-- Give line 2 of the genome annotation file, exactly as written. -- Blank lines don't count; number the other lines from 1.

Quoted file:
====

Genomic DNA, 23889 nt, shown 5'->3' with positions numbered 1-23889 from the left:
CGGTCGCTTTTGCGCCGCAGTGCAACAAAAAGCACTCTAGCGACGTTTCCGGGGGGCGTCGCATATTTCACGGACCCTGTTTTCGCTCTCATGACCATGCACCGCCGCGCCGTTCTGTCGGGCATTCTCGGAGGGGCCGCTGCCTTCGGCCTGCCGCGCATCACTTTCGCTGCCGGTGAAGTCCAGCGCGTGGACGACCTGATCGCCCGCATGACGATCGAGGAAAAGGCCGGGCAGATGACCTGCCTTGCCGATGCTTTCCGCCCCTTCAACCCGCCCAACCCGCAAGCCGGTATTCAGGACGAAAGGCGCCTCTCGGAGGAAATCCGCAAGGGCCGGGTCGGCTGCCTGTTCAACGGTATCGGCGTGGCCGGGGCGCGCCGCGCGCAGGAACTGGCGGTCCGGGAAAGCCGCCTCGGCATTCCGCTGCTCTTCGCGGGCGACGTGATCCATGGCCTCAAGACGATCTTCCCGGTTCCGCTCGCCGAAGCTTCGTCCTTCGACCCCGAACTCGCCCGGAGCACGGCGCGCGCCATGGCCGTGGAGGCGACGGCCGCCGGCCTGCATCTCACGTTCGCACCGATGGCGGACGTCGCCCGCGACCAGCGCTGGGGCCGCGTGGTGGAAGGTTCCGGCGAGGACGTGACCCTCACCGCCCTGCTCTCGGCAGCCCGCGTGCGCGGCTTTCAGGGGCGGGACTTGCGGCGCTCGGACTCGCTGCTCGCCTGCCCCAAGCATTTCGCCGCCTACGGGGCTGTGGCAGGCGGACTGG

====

CGGTCGCTTTTGCGCCGCAGTGCAACAAAAAGCACTCTAGCGACGTTTCCGGGGGGCGTCGCATATTTCACGGACCCTGTTTTCGCTCTCATGACCATGCACCGCCGCGCCGTTCTGTCGGGCATTCTCGGAGGGGCCGCTGCCTTCGGCCTGCCGCGCATCACTTTCGCTGCCGGTGAAGTCCAGCGCGTGGACGACCTGATCGCCCGCATGACGATCGAGGAAAAGGCCGGGCAGATGACCTGCCTTGCCGATGCTTTCCGCCCCTTCAACCCGCCCAACCCGCAAGCCGGTATTCAGGACGAAAGGCGCCTCTCGGAGGAAATCCGCAAGGGCCGGGTCGGCTGCCTGTTCAACGGTATCGGCGTGGCCGGGGCGCGCCGCGCGCAGGAACTGGCGGTCCGGGAAAGCCGCCTCGGCATTCCGCTGCTCTTCGCGGGCGACGTGATCCATGGCCTCAAGACGATCTTCCCGGTTCCGCTCGCCGAAGCTTCGTCCTTCGACCCCGAACTCGCCCGGAGCACGGCGCGCGCCATGGCCGTGGAGGCGACGGCCGCCGGCCTGCATCTCACGTTCGCACCGATGGCGGACGTCGCCCGCGACCAGCGCTGGGGCCGCGTGGTGGAAGGTTCCGGCGAGGACGTGACCCTCACCGCCCTGCTCTCGGCAGCCCGCGTGCGCGGCTTTCAGGGGCGGGACTTGCGGCGCTCGGACTCGCTGCTCGCCTGCCCCAAGCATTTCGCCGCCTACGGGGCTGTGGCAGGCGGACTGG